Reducing the Lateral Force Acting on the Patella Does Not Consistently Decrease Patellofemoral Pressures

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Abstract

Background

Extensor mechanism procedures that decrease the lateral component of the patellar tendon or quadriceps force acting on the patella do not consistently reduce pain.

Hypothesis

Patellofemoral treatments do not consistently decrease patellofemoral pressures because of variations in the moments acting on the patella.

Study Design

Computer simulation study.

Methods

Computational models of 4 knees were constructed to characterize the patellofemoral pressure distribution during simulated squatting from 40° to 90°. The knees were given an initial Q angle of 25°. Patellofemoral treatments were simulated by increasing the percentage of the quadriceps force applied by the vastus medialis by 50% and by medializing the tibial tuberos-ity to decrease the Q angle to 15°.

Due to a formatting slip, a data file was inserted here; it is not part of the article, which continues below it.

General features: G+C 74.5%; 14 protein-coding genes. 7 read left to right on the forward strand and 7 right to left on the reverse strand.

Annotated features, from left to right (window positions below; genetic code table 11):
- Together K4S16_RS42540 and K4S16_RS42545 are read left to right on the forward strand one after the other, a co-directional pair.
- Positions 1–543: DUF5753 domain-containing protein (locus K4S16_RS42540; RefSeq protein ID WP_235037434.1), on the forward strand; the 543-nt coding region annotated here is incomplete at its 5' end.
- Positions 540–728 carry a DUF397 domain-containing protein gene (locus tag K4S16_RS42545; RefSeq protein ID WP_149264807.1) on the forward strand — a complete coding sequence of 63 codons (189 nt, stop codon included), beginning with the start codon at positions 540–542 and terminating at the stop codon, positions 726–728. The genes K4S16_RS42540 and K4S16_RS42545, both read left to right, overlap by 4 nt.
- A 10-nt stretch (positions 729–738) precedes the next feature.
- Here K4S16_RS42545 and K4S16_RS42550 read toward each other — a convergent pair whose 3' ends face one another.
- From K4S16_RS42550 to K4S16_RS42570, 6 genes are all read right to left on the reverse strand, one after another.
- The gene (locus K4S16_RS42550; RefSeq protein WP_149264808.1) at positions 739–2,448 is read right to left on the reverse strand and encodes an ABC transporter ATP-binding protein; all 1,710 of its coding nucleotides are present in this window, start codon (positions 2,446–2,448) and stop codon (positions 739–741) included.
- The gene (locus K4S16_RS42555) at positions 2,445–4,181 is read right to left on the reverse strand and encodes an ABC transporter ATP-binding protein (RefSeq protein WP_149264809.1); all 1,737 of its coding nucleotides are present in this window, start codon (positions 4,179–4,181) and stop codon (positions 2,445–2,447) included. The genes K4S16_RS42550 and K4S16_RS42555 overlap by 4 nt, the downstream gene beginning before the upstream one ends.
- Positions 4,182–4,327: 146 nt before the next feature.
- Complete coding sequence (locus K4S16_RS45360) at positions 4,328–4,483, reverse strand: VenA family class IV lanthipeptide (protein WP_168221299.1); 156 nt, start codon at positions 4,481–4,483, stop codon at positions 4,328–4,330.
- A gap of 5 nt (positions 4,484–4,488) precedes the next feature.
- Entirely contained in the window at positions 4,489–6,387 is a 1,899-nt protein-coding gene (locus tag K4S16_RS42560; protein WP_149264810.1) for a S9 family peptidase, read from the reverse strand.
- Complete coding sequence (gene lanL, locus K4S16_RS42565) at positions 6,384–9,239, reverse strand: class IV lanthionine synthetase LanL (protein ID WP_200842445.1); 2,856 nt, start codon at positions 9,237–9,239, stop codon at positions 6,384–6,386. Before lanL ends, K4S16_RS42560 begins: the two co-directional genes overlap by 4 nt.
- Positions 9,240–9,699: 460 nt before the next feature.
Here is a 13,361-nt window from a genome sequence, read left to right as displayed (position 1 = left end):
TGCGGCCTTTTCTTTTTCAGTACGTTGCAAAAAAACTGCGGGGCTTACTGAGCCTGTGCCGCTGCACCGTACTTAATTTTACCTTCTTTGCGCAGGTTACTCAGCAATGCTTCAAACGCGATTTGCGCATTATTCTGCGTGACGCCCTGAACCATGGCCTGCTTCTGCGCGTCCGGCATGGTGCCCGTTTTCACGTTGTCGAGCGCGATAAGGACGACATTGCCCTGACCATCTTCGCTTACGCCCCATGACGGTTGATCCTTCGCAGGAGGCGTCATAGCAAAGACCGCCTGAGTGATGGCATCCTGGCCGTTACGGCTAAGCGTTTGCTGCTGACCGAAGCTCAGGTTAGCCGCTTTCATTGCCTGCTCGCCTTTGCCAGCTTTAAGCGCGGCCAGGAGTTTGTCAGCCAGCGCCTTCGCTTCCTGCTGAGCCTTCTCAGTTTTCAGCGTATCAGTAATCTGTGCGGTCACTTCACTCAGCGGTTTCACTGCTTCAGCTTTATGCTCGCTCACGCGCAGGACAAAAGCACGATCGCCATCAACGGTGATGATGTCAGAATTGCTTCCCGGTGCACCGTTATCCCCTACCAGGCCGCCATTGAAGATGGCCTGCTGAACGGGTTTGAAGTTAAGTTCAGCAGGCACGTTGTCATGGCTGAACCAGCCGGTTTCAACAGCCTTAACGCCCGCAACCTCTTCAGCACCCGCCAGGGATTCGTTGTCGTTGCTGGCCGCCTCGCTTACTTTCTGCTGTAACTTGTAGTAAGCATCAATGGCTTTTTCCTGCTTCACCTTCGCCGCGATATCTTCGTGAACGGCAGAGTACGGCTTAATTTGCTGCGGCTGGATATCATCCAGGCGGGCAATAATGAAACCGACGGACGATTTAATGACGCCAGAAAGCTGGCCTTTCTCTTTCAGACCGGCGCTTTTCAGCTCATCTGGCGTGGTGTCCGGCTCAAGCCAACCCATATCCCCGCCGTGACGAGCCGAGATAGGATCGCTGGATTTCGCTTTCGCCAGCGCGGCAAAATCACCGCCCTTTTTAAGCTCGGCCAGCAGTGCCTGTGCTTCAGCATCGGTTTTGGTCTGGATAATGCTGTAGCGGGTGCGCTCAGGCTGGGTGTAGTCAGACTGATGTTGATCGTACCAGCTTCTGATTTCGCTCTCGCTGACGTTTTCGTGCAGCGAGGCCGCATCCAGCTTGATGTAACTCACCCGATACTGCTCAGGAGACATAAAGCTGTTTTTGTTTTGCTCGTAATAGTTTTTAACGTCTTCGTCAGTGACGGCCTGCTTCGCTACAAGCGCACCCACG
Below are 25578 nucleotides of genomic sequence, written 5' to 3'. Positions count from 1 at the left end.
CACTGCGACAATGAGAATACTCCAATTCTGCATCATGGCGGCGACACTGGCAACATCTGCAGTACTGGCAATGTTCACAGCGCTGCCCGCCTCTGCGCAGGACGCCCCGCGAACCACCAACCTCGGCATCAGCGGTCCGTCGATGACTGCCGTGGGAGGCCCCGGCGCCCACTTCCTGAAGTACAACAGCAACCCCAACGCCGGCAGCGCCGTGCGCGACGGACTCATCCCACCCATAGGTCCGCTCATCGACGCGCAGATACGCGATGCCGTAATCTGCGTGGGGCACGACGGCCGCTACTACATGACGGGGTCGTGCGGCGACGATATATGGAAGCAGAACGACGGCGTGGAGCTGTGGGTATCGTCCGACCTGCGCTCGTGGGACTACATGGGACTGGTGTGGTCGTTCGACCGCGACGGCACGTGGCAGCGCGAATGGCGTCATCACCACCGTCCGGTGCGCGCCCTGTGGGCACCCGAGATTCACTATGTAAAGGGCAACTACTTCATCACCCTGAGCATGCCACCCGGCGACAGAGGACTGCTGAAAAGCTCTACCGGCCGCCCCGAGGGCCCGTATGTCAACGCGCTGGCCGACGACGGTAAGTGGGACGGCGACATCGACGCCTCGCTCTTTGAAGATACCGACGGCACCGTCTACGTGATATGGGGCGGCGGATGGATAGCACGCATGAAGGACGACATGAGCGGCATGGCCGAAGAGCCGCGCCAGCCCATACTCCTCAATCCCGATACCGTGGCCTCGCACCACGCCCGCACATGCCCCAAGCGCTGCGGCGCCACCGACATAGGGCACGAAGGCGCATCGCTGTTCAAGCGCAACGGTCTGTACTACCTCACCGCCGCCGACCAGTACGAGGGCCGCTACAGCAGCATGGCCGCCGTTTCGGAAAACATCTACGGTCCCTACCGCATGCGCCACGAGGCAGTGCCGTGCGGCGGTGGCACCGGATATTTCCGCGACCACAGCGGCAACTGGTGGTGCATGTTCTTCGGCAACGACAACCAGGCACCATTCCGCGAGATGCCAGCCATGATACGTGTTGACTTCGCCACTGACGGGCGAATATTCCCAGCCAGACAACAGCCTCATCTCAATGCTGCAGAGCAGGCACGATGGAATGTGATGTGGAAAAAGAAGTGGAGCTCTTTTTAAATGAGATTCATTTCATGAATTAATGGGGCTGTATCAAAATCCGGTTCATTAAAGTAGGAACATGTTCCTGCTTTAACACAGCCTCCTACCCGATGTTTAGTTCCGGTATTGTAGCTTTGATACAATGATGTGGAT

Results

Decreasing the Q angle caused a larger decrease in the lateral component of the force applied by the quadriceps and patellar tendon than did increasing the force applied by the vastus medialis and, therefore, was more effective at decreasing patellofemoral pressures and the force needed to resist lateral subluxation. Both treatments also decreased the moments acting to rotate the distal patella laterally and tilt the patella laterally during flexion. Variations in these moments increased patellofemoral pressures for some knees.

Conclusions

Treatments that reduce patellofemoral subluxation can have an unexpected influence on patellofemoral pressures because of the moments acting on the patella.

Clinical Relevance

Extensor mechanism procedures that restore patellofemoral stability may not provide pain relief.

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